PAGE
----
I wish my teenage self realised it too! Oh well. At least it can help others, hopefully!

  3. I don't think i've come across your blog before, but I got a great kick out of the title: the Consolations of Vanity-- a touch of wit there, but nothing snarky!
    Anyway do you think Kose mask --> substitute --> could be any kind of mask that involves rubbing it to get it off? Because I have been told to use this technique in removing turmeric/yogurt mask... IDK I just feel it'd contribute to further irritation.

    Anyway this is a great breakdown. I'm sending it to my little sis!

    1. Haha, thank you! I love the title too, though sometimes I worry if it sounds a little snarky/pretentious. It's certainly not meant to be! ^^

      Really glad you found this post useful. :)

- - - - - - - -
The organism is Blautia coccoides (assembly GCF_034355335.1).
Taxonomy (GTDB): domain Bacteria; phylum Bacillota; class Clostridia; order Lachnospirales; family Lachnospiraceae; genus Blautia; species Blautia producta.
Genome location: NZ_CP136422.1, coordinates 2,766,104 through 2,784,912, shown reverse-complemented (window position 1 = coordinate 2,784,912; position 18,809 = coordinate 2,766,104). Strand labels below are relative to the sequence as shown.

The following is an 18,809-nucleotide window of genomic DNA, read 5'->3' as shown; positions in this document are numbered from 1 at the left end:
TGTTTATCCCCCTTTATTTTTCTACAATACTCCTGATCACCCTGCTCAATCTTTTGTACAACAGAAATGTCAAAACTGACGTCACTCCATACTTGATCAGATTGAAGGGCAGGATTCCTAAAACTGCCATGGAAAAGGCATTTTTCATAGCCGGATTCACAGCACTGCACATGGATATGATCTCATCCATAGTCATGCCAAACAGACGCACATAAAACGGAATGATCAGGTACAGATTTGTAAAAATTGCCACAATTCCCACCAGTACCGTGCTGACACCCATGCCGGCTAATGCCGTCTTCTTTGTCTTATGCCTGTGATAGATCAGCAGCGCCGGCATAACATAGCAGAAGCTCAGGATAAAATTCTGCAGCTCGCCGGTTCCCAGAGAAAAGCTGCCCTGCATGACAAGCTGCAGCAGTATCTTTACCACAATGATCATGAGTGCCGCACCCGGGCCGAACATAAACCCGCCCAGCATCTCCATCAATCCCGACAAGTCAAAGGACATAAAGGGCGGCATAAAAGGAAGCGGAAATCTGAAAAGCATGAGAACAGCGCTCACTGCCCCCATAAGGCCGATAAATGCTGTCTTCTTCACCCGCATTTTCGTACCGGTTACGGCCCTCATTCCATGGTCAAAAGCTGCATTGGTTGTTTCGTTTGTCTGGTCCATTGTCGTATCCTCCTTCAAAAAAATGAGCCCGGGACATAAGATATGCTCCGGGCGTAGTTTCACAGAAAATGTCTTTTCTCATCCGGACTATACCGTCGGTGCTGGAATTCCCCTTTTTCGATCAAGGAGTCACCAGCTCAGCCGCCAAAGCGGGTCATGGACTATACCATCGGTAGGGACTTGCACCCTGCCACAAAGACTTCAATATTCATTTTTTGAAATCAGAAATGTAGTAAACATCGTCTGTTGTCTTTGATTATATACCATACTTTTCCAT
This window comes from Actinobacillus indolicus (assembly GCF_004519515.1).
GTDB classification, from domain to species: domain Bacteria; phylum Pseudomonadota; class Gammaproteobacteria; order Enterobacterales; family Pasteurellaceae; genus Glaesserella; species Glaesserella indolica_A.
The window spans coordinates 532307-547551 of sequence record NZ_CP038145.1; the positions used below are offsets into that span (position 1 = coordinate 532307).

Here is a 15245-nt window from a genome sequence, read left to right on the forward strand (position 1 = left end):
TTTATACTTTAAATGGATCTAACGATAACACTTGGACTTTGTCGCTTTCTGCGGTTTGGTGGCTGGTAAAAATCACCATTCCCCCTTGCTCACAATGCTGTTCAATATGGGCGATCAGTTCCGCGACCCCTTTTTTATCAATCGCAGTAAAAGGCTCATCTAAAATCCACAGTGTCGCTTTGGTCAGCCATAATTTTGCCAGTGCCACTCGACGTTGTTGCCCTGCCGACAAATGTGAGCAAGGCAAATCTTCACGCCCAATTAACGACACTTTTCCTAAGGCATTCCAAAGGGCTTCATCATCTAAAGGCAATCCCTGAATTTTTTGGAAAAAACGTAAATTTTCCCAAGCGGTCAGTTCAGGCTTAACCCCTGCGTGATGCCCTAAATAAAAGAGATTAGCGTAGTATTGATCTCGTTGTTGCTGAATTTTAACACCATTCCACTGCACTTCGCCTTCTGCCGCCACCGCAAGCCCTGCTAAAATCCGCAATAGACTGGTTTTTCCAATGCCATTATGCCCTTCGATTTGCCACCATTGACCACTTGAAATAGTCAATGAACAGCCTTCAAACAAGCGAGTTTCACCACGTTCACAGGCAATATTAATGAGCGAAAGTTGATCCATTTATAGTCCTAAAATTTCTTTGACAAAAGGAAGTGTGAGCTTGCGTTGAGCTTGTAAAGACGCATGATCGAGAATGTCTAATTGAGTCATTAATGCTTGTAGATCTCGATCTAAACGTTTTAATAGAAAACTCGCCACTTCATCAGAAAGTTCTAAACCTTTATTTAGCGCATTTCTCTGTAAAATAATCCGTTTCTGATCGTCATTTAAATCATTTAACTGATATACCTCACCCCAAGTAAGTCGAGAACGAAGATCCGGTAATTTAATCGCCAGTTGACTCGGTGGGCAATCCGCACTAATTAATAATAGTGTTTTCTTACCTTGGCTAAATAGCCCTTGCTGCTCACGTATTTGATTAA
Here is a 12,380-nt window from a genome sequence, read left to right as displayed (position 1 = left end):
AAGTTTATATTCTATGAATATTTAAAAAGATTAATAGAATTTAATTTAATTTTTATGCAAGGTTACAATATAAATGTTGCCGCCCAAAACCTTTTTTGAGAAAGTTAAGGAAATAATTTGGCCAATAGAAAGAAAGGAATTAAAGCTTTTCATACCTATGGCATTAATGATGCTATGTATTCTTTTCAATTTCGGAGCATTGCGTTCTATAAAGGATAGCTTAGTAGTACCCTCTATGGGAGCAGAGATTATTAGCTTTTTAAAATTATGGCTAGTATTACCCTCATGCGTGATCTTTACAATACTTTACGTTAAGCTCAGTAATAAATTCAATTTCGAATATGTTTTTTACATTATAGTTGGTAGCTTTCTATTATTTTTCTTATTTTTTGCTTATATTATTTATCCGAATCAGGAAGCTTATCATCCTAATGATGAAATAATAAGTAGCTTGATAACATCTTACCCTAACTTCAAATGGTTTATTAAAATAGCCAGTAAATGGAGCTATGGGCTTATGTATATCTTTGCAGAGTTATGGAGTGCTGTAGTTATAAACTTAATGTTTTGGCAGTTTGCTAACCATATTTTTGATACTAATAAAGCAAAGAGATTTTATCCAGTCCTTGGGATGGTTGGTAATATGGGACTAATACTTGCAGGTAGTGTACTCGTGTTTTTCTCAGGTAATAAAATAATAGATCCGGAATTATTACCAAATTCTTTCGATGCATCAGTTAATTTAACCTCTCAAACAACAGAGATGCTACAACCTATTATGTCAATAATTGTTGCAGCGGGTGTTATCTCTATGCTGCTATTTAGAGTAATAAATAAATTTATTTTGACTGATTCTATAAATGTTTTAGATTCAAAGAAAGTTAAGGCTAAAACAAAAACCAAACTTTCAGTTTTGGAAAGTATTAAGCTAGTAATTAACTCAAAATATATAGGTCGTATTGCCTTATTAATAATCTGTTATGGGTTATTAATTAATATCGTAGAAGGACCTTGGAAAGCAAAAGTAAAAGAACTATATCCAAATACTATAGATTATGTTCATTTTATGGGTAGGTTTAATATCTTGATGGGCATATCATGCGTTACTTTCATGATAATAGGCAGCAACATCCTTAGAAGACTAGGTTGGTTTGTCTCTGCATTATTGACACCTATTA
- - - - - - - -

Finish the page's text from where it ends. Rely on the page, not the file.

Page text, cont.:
Hmmm, regarding exfoliation, I think it depends on your skin type and how it gets irritated. If chemical exfoliants are a no-no, then gentle rubbing seems like a good option. It also depends on whether the rubbing motion is the main way of exfoliating.

      For my Kose mask, the rubbing is part of the exfoliation - I think the action of removing the surface layer of product takes away some of the dead skin cells.

      Other exfoliants requiring rubbing are much more gentle, like the Japanese Cure gel and Watson's Collagen gel exfoliator. They seem to do all the hard work upon application, and all I need to do is to gently rub the product off my face. The product balls up very easily and it requires very minimal rubbing.

      I hope that made sense! Would you recommend the turmeric/yoghurt mask? I'd be interested to try that sometime too. :)